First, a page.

Deutsche Bank analyst Martin Brough, referring to SSE, added: “We continue to expect earnings growth to pick up in the coming years as wind farms under construction come on-line and as upstream profits benefit from rising wholesale prices.”
Representatives of nearly 200 nations will assemble at the end of November in Durban, South Africa, for their annual summit on climate change.
Following the failure of talks in Copenhagen in 2009 and Cancun in 2010 to agree a successor to the Kyoto Protocol — the only global accord on tackling climate change — diplomats and non-governmental organizations have been managing expectations for the Durban summit.
Rather than a breakthrough, they have emphasized incremental progress and the improvement of existing mechanisms for monitoring and managing climate change.
All observers agree time has run out to get a new version of Kyoto in place before the first commitment period expires at the end of next year.
The European Union has said the world might not be able to agree on a binding climate deal until 2015.
“After Copenhagen, there will probably never be another attempt to agree one global deal all at once,” Tim Gore, international climate change policy advisor at Oxfam, told Reuters. “Durban will be another stepping stone.”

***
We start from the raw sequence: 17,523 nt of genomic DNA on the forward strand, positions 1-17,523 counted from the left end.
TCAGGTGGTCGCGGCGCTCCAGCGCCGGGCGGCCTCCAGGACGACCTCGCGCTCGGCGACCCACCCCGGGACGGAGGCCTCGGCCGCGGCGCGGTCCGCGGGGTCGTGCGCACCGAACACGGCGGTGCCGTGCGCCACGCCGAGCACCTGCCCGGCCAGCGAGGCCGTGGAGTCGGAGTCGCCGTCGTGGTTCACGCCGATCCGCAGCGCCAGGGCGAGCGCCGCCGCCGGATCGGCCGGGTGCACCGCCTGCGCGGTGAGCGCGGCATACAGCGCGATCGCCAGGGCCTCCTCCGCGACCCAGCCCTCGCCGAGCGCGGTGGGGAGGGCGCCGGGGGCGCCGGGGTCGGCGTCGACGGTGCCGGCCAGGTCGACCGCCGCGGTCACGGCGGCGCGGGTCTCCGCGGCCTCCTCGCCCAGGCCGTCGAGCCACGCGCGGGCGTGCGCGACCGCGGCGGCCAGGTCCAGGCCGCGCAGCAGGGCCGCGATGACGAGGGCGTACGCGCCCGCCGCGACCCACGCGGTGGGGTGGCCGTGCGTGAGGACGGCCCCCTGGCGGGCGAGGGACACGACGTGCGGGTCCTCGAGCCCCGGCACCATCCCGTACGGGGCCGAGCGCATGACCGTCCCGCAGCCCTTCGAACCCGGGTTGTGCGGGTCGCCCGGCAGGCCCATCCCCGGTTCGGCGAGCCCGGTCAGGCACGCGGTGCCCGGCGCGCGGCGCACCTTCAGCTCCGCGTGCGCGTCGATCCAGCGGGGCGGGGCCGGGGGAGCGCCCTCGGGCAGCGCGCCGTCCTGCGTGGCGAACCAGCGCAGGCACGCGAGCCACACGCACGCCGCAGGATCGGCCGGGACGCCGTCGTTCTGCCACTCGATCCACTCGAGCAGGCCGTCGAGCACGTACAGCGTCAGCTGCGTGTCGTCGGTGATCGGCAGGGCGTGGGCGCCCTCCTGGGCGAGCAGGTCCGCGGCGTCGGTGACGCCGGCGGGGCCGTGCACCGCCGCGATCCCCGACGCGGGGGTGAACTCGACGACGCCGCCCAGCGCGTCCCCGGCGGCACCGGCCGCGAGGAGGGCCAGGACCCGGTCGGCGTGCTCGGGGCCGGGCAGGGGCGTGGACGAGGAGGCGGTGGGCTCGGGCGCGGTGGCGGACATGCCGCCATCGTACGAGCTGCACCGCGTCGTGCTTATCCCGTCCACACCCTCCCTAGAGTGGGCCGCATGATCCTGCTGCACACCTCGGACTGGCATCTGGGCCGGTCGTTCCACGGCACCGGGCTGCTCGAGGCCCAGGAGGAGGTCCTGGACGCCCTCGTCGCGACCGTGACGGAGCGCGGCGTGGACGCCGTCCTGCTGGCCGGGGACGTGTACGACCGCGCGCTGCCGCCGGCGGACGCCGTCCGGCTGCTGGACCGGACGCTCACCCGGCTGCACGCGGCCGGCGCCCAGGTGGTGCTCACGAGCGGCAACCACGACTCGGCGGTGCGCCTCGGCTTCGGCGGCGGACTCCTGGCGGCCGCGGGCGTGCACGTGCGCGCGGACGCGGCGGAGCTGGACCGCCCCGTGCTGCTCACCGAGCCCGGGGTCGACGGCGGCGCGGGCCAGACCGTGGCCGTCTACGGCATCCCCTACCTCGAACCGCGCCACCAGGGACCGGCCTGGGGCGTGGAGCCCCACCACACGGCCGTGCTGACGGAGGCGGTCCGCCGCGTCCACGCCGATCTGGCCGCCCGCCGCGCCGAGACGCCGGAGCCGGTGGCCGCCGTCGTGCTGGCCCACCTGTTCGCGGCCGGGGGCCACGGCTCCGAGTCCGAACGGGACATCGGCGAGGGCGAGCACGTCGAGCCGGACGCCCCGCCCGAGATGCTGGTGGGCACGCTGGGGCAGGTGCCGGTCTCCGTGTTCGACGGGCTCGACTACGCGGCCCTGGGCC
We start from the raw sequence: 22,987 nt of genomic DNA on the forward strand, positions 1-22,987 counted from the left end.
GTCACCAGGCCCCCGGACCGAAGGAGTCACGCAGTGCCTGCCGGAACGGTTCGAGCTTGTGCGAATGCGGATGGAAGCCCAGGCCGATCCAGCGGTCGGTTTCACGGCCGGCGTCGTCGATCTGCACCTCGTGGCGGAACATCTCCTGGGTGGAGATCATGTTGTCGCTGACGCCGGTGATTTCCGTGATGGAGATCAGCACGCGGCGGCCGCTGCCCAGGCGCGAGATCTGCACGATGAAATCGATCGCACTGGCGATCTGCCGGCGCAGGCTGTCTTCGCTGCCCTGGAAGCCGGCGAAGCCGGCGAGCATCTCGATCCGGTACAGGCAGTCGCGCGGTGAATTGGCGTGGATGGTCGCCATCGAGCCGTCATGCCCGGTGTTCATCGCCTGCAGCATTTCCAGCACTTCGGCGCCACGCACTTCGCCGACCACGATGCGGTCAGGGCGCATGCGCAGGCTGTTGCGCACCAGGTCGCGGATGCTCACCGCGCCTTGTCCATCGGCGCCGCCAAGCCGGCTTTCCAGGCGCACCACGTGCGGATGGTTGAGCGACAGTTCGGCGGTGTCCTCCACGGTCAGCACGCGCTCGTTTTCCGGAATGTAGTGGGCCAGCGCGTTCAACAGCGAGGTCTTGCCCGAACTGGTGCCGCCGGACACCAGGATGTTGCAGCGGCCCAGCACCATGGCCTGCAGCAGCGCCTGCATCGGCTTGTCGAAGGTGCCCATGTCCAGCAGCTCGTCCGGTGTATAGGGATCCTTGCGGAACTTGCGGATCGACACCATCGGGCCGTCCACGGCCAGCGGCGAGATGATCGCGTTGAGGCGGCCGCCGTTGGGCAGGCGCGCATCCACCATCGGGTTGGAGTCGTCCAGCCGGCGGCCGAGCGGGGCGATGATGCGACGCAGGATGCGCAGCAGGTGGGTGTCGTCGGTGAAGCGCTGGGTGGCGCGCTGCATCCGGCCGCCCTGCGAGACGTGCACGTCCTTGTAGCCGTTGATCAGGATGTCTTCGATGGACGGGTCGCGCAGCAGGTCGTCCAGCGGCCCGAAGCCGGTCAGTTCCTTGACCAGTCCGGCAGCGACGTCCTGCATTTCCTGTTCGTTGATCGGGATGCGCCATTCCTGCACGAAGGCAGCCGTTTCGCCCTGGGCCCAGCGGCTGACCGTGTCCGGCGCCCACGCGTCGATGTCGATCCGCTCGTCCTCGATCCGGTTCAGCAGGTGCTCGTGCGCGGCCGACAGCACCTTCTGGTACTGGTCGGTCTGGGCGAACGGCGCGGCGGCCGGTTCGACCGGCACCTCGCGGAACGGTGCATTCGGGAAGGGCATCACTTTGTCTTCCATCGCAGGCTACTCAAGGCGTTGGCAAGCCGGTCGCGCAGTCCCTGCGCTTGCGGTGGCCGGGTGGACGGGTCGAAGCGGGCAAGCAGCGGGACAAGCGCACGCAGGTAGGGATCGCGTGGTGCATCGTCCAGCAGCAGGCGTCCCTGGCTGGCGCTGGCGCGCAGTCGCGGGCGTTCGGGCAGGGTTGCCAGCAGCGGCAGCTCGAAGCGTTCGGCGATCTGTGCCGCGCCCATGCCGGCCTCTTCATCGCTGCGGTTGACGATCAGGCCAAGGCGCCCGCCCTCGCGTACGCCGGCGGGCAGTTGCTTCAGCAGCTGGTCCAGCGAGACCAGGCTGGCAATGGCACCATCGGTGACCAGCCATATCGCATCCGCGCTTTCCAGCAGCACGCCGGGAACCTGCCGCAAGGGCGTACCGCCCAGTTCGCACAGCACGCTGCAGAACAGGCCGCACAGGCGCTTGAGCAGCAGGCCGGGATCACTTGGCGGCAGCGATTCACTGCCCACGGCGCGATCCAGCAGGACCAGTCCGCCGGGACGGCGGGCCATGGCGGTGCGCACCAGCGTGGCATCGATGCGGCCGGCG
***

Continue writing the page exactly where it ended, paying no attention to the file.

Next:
“If we get an EU commitment to continue Kyoto, a signal from the rest of the world that they will undertake legal commitments in the future and delivery in the meantime … then we’ll be making progress toward a sophisticated global architecture for fighting climate change,” he added.
Nebraska lawmakers debated on Tuesday tightening eminent domain rules for procuring land during the second day of a special session to discuss bills related to the proposed $7 billion Keystone XL oil pipeline.
The pipeline’s planned route from Canada to Texas takes it across Nebraska, a move opposed by environmental groups and some property owners who will be affected by the construction.
Nebraska lawmakers are considering five bills to regulate the pipeline and possibly force TransCanada Corp to move its route away from the state’s ecologically sensitive Sand Hills region and Ogallala aquifer, a major source of drinking and irrigation water for several states.
State Senator Bill Avery, speaking at the statehouse on Tuesday, said his bill on eminent domain rules would require a pipeline company to have a state or federal permit before contacting landowners and giving notice that property could be taken via eminent domain rules.
“This bill is to protect Nebraska landowners from the unfair taking of property,” Avery said in morning hearings.